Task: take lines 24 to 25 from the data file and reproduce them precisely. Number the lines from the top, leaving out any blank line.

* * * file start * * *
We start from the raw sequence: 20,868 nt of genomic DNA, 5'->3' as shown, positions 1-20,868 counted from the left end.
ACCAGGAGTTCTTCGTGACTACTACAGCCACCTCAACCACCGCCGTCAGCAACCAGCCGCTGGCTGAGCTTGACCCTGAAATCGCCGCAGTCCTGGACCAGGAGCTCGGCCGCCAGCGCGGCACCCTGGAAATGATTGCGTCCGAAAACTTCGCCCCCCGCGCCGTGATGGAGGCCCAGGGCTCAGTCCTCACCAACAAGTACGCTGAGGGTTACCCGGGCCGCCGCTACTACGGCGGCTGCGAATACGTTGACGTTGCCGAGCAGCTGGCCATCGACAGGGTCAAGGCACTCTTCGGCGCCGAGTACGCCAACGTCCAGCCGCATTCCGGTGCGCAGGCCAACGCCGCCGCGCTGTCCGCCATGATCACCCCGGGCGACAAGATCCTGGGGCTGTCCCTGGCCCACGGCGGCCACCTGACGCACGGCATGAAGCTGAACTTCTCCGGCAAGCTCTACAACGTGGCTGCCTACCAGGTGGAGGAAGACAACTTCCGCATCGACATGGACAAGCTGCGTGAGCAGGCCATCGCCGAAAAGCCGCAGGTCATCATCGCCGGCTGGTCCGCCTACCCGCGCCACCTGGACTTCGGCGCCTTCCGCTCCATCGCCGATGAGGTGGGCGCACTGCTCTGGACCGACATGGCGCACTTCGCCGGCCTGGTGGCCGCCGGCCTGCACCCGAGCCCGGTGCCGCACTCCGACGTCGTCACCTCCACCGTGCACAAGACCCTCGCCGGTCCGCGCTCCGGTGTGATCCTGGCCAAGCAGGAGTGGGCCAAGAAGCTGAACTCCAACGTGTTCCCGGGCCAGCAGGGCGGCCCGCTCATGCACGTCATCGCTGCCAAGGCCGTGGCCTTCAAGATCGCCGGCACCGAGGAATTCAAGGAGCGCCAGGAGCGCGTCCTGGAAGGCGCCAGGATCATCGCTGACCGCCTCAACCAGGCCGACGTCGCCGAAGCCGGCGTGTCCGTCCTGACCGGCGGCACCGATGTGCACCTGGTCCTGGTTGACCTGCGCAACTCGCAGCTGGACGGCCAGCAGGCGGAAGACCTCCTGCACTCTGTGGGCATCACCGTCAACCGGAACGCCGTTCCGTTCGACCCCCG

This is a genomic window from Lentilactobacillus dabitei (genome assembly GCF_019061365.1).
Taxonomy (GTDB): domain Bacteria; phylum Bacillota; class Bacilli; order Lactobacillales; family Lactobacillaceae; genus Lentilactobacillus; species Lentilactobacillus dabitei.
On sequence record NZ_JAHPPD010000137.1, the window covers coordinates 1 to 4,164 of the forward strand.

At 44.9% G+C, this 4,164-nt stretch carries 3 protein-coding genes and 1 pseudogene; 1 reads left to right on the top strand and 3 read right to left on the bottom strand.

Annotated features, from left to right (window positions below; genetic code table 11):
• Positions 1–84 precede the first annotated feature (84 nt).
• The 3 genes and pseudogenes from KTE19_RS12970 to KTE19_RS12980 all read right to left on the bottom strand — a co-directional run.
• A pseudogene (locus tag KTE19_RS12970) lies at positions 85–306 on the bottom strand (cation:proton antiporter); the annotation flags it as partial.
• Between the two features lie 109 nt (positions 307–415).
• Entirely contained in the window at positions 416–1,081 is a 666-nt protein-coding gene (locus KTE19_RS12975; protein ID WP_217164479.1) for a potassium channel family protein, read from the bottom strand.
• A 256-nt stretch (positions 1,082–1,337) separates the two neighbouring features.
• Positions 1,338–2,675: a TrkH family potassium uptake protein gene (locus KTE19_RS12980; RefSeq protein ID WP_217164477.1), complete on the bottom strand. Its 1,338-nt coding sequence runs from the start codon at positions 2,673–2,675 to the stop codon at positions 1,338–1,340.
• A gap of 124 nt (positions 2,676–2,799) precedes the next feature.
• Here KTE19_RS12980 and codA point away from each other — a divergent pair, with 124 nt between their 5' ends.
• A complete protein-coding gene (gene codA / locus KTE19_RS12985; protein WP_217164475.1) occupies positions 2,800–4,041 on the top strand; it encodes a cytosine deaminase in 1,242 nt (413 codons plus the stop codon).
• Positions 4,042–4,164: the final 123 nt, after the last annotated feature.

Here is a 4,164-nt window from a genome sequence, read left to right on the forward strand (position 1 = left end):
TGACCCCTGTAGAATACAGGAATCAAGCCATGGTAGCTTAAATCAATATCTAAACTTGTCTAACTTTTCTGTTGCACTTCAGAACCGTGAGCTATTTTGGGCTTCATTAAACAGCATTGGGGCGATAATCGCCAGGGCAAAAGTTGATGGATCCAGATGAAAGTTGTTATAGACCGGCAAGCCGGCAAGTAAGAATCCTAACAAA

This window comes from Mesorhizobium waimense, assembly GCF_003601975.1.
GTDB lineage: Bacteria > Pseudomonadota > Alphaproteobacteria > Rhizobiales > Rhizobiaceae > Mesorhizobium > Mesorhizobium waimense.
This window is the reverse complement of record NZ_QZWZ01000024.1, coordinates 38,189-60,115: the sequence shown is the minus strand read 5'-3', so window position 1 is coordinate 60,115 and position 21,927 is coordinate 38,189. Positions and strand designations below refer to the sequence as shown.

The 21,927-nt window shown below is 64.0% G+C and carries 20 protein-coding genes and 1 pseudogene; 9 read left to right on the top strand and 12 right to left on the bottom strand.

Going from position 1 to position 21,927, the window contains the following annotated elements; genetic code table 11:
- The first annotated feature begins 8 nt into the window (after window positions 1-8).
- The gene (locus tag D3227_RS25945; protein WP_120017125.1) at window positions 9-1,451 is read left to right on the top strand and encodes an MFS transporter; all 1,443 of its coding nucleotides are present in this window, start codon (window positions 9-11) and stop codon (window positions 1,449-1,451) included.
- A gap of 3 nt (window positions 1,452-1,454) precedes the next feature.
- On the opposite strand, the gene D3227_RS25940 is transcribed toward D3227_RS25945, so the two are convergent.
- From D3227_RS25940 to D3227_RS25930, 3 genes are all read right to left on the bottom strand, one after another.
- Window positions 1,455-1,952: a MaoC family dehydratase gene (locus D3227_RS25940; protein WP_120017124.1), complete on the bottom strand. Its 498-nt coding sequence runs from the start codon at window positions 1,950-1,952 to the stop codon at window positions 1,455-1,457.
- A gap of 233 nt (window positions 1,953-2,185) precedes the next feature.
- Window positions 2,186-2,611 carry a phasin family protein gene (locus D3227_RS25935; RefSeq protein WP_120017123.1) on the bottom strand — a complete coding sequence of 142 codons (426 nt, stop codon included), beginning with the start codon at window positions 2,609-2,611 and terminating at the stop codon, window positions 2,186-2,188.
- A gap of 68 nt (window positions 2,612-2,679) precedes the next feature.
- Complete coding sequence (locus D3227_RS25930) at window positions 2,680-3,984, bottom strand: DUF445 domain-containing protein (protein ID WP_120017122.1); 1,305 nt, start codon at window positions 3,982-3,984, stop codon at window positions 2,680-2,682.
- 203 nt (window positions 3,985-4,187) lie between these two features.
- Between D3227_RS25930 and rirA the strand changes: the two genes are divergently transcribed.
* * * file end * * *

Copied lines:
The 21,927-nt window shown below is 64.0% G+C and carries 20 protein-coding genes and 1 pseudogene; 9 read left to right on the top strand and 12 right to left on the bottom strand.

Going from position 1 to position 21,927, the window contains the following annotated elements; genetic code table 11: